However, in Canada millions of children are undoubtedly playing with these chemicals right now and their well intentioned parents will bring even more into the home this holiday season and put them under the Christmas tree.

An official from Health Canada told my office that as of this week the department is standing behind all studies that show toys with phthalates are safe. Health Canada is not joining the growing international movement against these toxins. Health Canada has not asked for labels to identify these dangerous toys. Health Canada has only said that it will begin what may be a lengthy process of its own testing which has the very real possibility of being inconclusive.

I have to ask why this minister will not err on the side of the safety of our children. Has the Minister of Health not learned anything from Justice Krever and the ways in which early danger signs were sadly ignored in that shameful episode? The same thing that happened with blood products appears to be happening with plastic toys.

The minister's department says that these deadly toys are safe and will stay on the market and nothing will be done to raise public awareness about the problem. The government's position appears to be that it is okay to poison children for Christmas.

The action by Denmark creates an interesting dilemma for the minister. Denmark is a nation whose people are considered thoughtful and prudent. They have added much to the evolution of modern civilization. The Danish and other governments have decided that these nasty products, sold for profit, specifically to children, have not met the community standard of health and safety and, indeed, morality and will be banned outright.

Protecting the public good is done elsewhere, yet when New Democrats suggest the same business and the government react as if the sky is falling and the mountains are tumbling into the sea. It is like we were taking away the cookie jar.

The Danes and the others are banning these toys and other phthalate ridden products because they know that businesses will not pack up and leave the country and take along every last job when the government makes a common sense decision in the interest of public health.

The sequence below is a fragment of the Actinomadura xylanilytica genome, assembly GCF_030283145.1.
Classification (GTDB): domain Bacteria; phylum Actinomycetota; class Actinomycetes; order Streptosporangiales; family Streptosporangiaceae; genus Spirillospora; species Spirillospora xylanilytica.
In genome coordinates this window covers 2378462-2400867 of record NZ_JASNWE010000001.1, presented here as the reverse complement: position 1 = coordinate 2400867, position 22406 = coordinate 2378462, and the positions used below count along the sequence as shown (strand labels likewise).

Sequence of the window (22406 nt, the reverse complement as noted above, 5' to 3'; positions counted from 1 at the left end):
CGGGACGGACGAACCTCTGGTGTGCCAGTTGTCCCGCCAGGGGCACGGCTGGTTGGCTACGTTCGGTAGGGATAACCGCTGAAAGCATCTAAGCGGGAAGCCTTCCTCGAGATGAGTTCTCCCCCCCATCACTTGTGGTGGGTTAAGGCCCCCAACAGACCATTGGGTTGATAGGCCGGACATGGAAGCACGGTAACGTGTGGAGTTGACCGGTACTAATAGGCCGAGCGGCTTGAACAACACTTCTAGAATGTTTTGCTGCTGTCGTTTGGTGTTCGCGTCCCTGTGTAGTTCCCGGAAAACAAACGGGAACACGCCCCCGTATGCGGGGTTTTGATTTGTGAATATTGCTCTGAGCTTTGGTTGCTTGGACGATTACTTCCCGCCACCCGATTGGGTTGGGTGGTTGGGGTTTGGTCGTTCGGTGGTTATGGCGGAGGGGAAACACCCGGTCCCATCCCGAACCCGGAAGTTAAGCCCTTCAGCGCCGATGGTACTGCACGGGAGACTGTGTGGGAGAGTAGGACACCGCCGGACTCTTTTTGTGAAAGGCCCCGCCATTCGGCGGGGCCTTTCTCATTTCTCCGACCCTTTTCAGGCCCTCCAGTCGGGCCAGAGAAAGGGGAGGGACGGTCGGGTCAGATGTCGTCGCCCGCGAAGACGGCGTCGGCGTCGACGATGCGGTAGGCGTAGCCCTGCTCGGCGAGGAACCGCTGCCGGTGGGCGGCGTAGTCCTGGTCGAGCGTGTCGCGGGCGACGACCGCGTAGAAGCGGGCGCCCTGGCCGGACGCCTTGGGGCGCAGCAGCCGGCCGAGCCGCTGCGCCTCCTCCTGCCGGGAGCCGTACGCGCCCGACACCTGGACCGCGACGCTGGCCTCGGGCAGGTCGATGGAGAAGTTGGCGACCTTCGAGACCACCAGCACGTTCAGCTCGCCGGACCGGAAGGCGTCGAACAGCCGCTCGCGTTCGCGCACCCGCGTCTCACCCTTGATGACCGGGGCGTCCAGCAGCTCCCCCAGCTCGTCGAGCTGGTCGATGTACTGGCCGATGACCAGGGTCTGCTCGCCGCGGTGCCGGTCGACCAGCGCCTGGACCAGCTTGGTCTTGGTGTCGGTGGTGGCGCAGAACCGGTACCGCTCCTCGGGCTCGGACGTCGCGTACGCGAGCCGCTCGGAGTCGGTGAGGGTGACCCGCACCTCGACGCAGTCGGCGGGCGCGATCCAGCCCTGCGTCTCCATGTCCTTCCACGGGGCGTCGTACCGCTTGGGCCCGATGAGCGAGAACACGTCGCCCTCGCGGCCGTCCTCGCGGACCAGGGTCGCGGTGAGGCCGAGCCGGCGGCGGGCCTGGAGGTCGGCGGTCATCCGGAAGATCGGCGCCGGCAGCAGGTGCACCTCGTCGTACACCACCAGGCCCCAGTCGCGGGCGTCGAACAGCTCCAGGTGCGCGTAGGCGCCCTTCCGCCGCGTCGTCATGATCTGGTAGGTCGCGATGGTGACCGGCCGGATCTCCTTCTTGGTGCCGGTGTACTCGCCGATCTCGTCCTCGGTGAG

Holding such a threat over the head of a nation is nothing short of economic terrorism, yet this government thinks that regulation is a dirty word, a word the Minister of Health is afraid to say. Thankfully the Danish and other governments will ensure that corporations make their profits in a way which enhances the public good, and if killer toys have to come off the market, then so be it.

We in this party applaud Denmark's integrity. This government is always talking about international trade. Perhaps we could import some Danish integrity to this government.

I would like to point out to the minister that these types of common sense health policies currently in place in other countries like Denmark are commonly referred to by Canadians as having backbone and principle.

The New Democratic Party knows that there are ways of regulating rogue business without causing economic chaos. It is an accepted part of national life in most countries, and yet this government has abandoned its responsibility in this area. The government should be aggressively protecting the public good and especially the public health of our children with stronger health and consumer regulations.

Canadians used to rely on something called consumer and corporate affairs. The corporate affairs part has changed its name to the Government of Canada, while we can find the consumer part in a matchbox in the basement of Industry Canada.

Millions of polluted toys are being bought this Christmas season by unsuspecting Canadian parents and the official policy of the Minister of Health appears to be toxic toys for girls and boys and a very scary Christmas for all, or perhaps toxic toys r us.

The minister is lost in toyland, like his cabinet colleagues. They only seem interested in hearing the prime minister announce his best before date.

I cannot understand how on earth the people in this government can spoon feed poison to our children, my eight year old daughter included. The studies are there. I urge the minister to act quickly in the interest of all Canadians.

The reason we need labels is that phthalates are not a danger a parent can see coming. It is not like a car in the street, a vicious dog or a sharp object. Phthalates are not something a parent can recognize. They are unseen, hidden inside toys that children are often desperate to get their hands on or put in their mouths, and yet the government refuses to even warn parents of the dangers, preferring to please itself by putting these deadly chemicals into Canadian babies through things like soothers. It is absolutely shameful.

We at least need labels so parents can make an informed decision to protect their children while the machinery of government grinds through its own testing process. Not even Health Canada can tell us how long that will take.